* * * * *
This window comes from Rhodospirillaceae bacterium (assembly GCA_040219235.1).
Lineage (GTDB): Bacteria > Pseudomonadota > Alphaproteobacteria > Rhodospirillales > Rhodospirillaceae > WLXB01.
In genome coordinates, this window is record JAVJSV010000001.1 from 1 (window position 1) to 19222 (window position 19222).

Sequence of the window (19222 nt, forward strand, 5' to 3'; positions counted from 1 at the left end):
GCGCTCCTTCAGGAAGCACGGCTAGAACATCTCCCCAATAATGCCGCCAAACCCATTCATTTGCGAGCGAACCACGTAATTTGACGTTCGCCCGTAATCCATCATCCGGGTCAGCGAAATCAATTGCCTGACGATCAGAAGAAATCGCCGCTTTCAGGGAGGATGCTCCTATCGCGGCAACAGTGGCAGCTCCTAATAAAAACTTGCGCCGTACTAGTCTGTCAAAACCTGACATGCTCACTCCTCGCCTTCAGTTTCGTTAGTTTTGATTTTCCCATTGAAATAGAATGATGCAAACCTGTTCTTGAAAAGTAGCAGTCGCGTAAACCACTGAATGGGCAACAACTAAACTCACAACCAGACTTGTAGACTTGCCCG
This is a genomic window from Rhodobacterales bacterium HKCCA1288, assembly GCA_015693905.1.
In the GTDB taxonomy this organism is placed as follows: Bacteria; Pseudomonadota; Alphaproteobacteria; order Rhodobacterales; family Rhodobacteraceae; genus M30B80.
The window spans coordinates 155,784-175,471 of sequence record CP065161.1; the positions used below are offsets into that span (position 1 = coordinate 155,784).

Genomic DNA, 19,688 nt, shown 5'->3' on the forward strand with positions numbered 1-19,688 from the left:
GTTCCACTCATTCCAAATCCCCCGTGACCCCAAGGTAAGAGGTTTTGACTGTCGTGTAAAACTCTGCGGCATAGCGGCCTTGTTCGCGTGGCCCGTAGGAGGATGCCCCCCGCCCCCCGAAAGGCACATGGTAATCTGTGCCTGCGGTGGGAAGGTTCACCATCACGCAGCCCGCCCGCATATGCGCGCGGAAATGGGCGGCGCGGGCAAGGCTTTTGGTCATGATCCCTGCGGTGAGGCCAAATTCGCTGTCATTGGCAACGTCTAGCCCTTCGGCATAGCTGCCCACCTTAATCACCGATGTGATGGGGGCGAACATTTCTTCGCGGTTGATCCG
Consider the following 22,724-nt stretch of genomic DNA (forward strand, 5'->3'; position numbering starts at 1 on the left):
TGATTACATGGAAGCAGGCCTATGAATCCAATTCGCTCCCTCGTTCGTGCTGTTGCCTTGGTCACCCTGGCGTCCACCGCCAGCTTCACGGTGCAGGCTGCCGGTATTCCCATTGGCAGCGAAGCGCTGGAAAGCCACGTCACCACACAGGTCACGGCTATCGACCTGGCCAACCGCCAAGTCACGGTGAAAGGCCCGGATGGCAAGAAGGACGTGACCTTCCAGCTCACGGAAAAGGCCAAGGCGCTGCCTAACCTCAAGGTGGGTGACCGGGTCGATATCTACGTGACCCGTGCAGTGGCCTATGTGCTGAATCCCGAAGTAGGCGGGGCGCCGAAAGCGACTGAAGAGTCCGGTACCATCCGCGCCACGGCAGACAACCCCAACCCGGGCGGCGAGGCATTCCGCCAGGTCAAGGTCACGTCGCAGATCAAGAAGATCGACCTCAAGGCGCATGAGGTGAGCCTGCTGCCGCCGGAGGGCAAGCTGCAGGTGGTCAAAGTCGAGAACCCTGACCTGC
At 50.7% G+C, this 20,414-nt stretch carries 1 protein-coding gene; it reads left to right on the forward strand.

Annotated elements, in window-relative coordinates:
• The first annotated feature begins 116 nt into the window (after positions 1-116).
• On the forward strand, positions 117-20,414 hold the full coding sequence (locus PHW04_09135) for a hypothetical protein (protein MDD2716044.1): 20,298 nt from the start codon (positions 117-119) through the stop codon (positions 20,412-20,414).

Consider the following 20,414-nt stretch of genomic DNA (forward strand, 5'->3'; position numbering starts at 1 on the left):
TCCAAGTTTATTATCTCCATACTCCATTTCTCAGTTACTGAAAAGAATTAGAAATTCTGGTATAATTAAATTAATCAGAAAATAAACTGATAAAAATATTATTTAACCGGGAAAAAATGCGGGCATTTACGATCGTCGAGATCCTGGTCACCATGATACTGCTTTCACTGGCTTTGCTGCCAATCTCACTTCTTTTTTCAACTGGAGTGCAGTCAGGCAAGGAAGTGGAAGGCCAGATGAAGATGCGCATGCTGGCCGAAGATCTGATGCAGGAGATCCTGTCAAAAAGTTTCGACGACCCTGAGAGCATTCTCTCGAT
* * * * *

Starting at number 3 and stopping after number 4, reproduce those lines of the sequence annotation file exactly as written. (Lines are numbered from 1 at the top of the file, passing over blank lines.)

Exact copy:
In genome coordinates, this window is record JAVJSV010000001.1 from 1 (window position 1) to 19222 (window position 19222).

Sequence of the window (19222 nt, forward strand, 5' to 3'; positions counted from 1 at the left end):